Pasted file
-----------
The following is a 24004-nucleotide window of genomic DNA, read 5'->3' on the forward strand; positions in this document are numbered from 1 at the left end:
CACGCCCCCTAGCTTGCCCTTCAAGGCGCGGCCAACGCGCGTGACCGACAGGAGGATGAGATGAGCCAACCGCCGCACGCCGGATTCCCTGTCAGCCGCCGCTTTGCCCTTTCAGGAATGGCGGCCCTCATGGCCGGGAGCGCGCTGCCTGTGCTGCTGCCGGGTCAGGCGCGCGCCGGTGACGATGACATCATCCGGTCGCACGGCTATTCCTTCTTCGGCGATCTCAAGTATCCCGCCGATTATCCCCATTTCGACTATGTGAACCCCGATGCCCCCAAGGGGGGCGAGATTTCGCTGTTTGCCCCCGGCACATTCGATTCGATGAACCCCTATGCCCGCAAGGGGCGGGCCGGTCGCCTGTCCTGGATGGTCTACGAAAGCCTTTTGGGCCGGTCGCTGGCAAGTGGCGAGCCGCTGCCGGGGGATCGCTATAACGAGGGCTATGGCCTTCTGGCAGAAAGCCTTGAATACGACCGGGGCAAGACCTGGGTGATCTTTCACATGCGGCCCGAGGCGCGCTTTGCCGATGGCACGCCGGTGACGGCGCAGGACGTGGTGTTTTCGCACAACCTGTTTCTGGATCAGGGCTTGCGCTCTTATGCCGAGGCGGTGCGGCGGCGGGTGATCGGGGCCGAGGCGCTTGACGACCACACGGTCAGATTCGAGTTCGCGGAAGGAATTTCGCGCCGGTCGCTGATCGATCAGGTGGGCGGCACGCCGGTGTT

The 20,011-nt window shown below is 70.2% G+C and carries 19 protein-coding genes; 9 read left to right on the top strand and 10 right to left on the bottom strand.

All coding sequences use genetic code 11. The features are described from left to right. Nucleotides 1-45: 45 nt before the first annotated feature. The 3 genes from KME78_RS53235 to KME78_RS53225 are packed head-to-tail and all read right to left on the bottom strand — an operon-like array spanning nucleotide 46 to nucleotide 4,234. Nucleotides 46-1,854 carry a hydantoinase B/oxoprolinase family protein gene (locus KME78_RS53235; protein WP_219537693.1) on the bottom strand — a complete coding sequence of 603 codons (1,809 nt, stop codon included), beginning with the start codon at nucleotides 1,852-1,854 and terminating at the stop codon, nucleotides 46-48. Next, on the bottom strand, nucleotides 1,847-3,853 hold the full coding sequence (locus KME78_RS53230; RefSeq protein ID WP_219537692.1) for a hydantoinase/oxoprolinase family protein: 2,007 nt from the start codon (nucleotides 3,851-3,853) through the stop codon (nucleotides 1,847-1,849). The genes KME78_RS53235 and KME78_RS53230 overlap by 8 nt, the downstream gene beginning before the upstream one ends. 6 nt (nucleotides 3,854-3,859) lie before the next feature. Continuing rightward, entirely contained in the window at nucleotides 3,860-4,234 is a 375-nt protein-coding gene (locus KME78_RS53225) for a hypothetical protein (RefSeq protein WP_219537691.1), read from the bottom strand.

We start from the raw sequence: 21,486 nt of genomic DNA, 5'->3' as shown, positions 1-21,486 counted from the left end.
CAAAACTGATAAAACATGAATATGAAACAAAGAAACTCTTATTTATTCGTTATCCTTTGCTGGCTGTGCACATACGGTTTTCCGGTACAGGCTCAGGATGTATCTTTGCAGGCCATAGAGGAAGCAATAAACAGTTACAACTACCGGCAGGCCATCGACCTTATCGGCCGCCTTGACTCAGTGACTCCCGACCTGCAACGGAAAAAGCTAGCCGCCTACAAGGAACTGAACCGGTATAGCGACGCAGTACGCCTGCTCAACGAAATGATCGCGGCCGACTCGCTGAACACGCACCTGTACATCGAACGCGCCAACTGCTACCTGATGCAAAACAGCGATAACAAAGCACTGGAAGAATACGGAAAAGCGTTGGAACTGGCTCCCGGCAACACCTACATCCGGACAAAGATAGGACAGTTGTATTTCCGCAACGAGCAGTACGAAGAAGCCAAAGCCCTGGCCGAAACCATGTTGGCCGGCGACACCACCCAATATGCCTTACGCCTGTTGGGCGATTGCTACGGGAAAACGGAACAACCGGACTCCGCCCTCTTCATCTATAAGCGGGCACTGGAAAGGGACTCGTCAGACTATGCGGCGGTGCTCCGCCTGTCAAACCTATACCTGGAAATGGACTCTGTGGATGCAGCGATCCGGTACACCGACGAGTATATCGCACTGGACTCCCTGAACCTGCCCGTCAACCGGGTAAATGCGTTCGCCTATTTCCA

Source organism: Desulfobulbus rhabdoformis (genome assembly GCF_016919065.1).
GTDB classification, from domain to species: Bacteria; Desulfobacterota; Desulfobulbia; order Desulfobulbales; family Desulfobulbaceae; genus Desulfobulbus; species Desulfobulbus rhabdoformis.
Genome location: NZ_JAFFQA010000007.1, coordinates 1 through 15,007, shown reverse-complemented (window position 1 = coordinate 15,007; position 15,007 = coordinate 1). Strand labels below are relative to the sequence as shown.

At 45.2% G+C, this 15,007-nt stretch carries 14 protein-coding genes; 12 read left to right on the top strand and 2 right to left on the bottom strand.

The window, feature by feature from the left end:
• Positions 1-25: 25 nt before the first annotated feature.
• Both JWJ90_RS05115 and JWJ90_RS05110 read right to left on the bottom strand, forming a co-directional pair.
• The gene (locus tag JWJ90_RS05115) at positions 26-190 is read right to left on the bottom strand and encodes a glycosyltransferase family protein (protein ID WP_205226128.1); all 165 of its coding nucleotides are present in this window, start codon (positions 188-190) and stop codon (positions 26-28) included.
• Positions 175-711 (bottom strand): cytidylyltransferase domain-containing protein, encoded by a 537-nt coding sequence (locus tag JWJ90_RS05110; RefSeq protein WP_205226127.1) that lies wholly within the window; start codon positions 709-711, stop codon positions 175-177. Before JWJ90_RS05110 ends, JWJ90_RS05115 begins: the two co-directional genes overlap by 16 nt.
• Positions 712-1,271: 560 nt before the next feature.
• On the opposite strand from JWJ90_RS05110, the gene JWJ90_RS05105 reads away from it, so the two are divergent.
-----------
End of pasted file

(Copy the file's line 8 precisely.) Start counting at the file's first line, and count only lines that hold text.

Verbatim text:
GTDB classification, from domain to species: Bacteria; Desulfobacterota; Desulfobulbia; order Desulfobulbales; family Desulfobulbaceae; genus Desulfobulbus; species Desulfobulbus rhabdoformis.